It is only on really stressful days when I refer to them as my unholy army of the night. The rest of the time, at least at meals, it is just “my army” and we really do go through a stunning amount of food.
For example, in late August, right around the time this photo was taken (I can’t usually post pictures of my kids, but this one, with no faces visible is ok – from left, R., Q., Z., and K., our four little ones who at the time ranged from 13 months to 3 1/2), I counted – we went through four large watermelons, 20lbs of peaches, 10lbs of apples, 6 quarts of plums, 4 quarts of raspberries and 3 of blueberries, and a couple of other melons – and that was just for eating fresh.
Or there was the day last week when I made 12 quarts of Portugese-style chickpea, sausage, garlic and potato soup, and after feeding 9 kids (D., 11, the oldest of our sibling group of four came back to us all of a sudden the day before Halloween – we are glad to have her back, but the situation has been very rough on her. She was placed with family but it didn’t work out.) and three adults, I looked and measured and discovered that a pot of soup designed to feed all of us for two consecutive meals had…1 quart of soup left. We’d eaten 11 quarts in one sitting. It was damned good, though.
I’m continually stunned at how much my kids eat, particularly now that I have three (Eli, D. and Simon) going through puberty. Although both D. and Eli get school lunches, I feel like that doesn’t even make a dent in our meals, since both of them come home hungry enough to eat ANOTHER full meal after school. I’ve learned to make extras for lunch so that I can offer them a bowl of soup, a homemade burrito or something else healthy and filling when they get home. But everyone else eats more their share as well.
I’m also stunned at how few food struggles we have. When I started fostering many people warned me that we’d have a tough time getting our kids to eat healthy, homemade food, or getting them used to eating the way we eat. By and large, that hasn’t been true. That doesn’t mean there aren’t kids out there with food issues bigger than we’ve had, but of the 20ish kids we’ve had, we’ve never had a major food problem. That doesn’t mean that the kids don’t have food issues – many of them have had too little and struggle with anxiety over food, and we’ve often had kids who hoarded food (very, very common in foster care). We’ve also had a few children who had spent long days alone without adults, and relied on junk food to give them what their parents couldn’t. But all of them have relatively easily transitioned to eating like us – a diverse, healthy, diet.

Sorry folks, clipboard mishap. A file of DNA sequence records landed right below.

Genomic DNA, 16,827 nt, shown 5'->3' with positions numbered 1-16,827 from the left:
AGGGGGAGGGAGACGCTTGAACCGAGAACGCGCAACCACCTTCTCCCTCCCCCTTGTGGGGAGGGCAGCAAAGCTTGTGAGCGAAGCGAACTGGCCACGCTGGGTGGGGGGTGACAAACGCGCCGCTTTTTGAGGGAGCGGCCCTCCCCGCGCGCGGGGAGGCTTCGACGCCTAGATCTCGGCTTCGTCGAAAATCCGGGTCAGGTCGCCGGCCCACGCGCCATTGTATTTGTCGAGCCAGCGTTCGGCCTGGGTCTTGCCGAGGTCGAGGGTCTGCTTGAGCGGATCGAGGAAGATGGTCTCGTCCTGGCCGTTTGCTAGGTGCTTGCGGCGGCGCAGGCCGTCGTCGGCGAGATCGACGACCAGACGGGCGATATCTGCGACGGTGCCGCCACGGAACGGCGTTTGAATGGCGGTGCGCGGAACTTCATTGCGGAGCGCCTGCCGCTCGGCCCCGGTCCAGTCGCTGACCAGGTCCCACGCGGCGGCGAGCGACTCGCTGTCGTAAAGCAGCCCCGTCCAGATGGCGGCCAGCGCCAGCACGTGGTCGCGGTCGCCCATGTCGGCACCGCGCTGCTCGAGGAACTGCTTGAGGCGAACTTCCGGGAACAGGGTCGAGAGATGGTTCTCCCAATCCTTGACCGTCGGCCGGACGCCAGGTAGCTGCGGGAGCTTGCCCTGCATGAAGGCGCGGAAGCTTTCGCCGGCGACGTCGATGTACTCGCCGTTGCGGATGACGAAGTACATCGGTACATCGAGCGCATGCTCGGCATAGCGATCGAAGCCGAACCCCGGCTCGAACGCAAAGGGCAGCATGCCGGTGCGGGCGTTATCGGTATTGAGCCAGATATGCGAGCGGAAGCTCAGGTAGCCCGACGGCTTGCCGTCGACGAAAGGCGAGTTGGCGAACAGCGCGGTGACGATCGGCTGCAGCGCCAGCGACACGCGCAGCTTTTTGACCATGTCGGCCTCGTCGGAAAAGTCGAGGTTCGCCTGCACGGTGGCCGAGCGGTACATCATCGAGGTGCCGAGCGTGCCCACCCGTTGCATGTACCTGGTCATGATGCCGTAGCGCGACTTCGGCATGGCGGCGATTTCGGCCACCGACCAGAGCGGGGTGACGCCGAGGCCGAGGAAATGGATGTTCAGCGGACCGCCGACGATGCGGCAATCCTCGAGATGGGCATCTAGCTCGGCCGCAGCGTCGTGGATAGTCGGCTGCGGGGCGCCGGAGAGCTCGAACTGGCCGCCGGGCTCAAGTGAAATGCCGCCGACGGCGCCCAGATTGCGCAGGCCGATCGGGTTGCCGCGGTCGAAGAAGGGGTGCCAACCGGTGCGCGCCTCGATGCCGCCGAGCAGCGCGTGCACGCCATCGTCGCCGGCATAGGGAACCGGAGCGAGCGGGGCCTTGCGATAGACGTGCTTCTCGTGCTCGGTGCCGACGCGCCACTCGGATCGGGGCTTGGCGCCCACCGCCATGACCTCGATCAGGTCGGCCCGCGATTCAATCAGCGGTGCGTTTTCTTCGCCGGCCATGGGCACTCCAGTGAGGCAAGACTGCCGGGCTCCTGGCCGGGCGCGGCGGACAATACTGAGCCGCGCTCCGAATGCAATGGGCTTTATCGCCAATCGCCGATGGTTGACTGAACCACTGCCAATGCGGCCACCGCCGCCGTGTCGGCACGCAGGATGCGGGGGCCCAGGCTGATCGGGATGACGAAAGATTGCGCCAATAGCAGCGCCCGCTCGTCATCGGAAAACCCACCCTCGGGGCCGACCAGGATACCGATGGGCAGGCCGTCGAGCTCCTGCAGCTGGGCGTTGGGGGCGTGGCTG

Part of what helps here is that we don’t dump too much on them at once. I take every new child food over 4 shopping with me, and at first, I’m just interested in what they like to eat. Pop tarts? Sure, I’ll buy them (once or twice)? Orange mac and cheese? No problems. Yogurt with corn syrup and oreos on top? Sure. We also give kids who have gone hungry a basket of treats that they pick to keep in their room, so they know that if they get hungry at night or any other time, there will always be food. Some of my kids had been starved as punishment, others just when the money and the food ran out. Some have been beaten for taking food. Before I work on anything else, they need to know that there WILL be food here.
My own kids love the first weeks of a new placement, because it is an opportunity to try new things and get to eat foods that Mom won’t buy otherwise. They’d never had a pop tart, never tried Kraft Mac and Cheese (they weren’t impressed by the pop tarts, but they do like the orange stuff now and again). I don’t worry about this anymore than I worry about Halloween or candy at purim – I know that this too will pass, and frankly, I think it is wiser not to make things into forbidden fruit.
Those first weeks we concentrate on introducing fruits and vegetables to kids, making kid-friendly meals with lots of healthy ingredients, and letting them help us cook. Gradually over a week or two, the first junky treats get eaten and are replaced. The basket of peanut butter granola bars becomes one of apples and bananas. Most of the time, the kids don’t care, or even notice. Eventually they aren’t dipping into it much, and we remove it – whenever they are ready and can trust that there is still going to be plenty.